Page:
Yesterday, I attended a great workshop on redesigning the physical school environment to better reflect 21st century learning goals. This session was centered around a very provocative question: What types of spaces support 21st century skills and aptitudes and which ones hinder them?
- Analytical & Critical Thinking & Problem Solving
- Complex and Communication- Oral and Written
- Leadership & Teamwork
- Digital & Quantitative Literacy
- Global Perspective
- Adaptability, Initiative, and Risk-taking
- Integrity and Ethical Decision Making
In redesigning many buildings on their upper/middle school campus, the Barrie School focused on several elements to support 21st century learning. The first is the need for new learning spaces to be flexible. Space was defined as either static, where educators adjust the use to a fixed space, (think holding an all-school assembly, play, parent meeting, and orchestra rehearsal in the same space) or kinetic, where the space itself can be adjusted to better fit the use. Objects that have multiple uses should be privileged over those with a fixed nature, for example Charlie Abelmann's beloved "Barrie Benches". Barrie Benches are moveable custom benches with a whiteboard instead of a back cushion, so that students can use them to collaborate and work out problems. The benches can be moved and configured in all different ways, and they can even be used as room dividers. With cubbies built into the reverse side of the whiteboard back, students can store items in the portable Barrie Bench and transport their collaboration anywhere in the school. Confused yet? Perhaps overwhelmed, but that is the point of a Barrie Bench and other multi-use objects. Their flexibility leaves room for improvisation and innovation, and directly invites kids to flex their "adaptability, initiative, and risk-taking" muscles.
Another element discussed was the importance of transparency in the design of new spaces, in both a figurative and literal sense. When designing new spaces, the presenters counseled transparency with regard to the principle stakeholders: the students and teachers that will inhabit these new environments, as well as the parents who will be relied upon to financially support the process. The Barrie School posted design schematics on butcher paper along the hallways of the school and invited these constituencies to comment on the images, each group using a different colored marker. The feedback received ultimately led to some significant design changes, as well as the introduction of new elements, such as a fully functional outdoor classroom.
In terms of physical transparency, the Barrie School used glass where ever possible to unite the interior and exterior spaces, and also nanawalls (folding glass walls and folding walls with whiteboard surfaces) that can be easily opened, closed, rearranged and manipulated. They also chose to use desks on wheels so that room configurations could be easily changed.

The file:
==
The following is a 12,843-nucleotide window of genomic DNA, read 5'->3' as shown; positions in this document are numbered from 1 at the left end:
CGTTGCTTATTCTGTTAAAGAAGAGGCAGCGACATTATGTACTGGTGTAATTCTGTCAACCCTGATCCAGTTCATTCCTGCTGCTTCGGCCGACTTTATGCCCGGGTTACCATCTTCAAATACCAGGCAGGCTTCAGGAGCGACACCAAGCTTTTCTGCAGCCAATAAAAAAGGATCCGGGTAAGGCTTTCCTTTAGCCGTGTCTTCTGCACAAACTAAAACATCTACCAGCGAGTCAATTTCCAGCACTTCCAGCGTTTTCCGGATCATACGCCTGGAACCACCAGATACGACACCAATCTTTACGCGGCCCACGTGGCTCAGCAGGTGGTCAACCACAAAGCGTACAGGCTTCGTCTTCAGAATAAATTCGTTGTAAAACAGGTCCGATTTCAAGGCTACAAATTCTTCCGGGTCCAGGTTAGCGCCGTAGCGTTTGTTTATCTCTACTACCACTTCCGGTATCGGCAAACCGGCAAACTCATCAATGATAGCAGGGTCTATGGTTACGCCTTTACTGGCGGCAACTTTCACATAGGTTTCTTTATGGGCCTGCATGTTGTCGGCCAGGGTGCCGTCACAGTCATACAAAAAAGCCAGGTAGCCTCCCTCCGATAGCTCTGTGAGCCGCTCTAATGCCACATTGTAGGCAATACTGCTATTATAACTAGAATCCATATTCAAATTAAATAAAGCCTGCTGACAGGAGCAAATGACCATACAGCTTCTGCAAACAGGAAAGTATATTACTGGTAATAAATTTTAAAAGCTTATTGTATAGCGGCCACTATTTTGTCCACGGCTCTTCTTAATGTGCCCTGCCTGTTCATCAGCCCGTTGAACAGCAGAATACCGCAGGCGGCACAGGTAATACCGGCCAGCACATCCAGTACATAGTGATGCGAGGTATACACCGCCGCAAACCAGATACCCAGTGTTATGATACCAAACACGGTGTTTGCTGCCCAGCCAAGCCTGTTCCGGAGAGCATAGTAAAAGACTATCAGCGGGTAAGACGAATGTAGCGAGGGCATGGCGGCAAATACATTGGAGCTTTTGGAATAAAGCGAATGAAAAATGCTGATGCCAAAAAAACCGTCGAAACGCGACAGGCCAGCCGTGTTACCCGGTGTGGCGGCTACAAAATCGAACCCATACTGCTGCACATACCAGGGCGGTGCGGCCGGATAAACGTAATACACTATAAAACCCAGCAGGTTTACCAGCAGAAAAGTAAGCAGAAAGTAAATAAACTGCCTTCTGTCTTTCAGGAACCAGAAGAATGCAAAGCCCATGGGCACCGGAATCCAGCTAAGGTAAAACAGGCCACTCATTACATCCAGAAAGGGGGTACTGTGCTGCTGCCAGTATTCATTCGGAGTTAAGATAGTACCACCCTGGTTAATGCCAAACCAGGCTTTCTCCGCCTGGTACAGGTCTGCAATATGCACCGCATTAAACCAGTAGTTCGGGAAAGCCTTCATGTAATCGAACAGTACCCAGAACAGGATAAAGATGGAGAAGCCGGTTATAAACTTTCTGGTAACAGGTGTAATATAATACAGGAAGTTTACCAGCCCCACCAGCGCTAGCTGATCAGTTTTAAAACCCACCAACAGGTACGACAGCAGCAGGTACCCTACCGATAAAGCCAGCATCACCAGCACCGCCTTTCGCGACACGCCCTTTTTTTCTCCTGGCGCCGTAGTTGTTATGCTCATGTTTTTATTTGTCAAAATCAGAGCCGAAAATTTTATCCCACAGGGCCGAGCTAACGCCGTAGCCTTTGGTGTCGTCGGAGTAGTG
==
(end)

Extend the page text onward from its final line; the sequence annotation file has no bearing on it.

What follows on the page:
What were some drawbacks and challenges that they encountered along the way? The presenters cited that moveable walls introduced acoustic problems where sound from one space would penetrate to another. Some children and adults, especially those with ADD or focus issues were very distracted by the ambient noise. But, they countered, isn't this the situation to which students need to acclimate as work environments grow increasingly open? Another challenge they encountered was that they considered technology integration into their plan too late. They counseled technology needs to be discussed from the earliest stages. Seemingly insignificant details, such as where to locate electric plugs in a flexible space so that power cords do not hinder the movement of the desks, need to inform design choices from their infancy. Finally, we discussed the issue of security in a transparent building with lots of entry points. Charlie Abelmann admitted that this has been a challenge, and that it is important to create refuge areas that have no lines of sight in every space.
A major theme of the workshop which I consider extremely pertinent to the independent school audience is that when designing a new space, whether it is a simple classroom or an entire new campus, the design should tie into the mission, or as Charlie Abelmann put it, "curate the core values of the school". In the planning stages, the leadership team at Barrie School got together and wrote a fictitious press release that highlighted the design elements of the school and how the new buildings would be used, what type of learning would go on in these spaces, and how it reinforced the school's mission and purpose. This was essentially a backwards design plan for the building. The fictitious press release helped guide the architects and the school when they were faced with difficult choices and it created a vision that informed the professional development program for teachers in the new space.
All in all this was a fantastic workshop that provide some great thought candy and some practical examples of innovative design.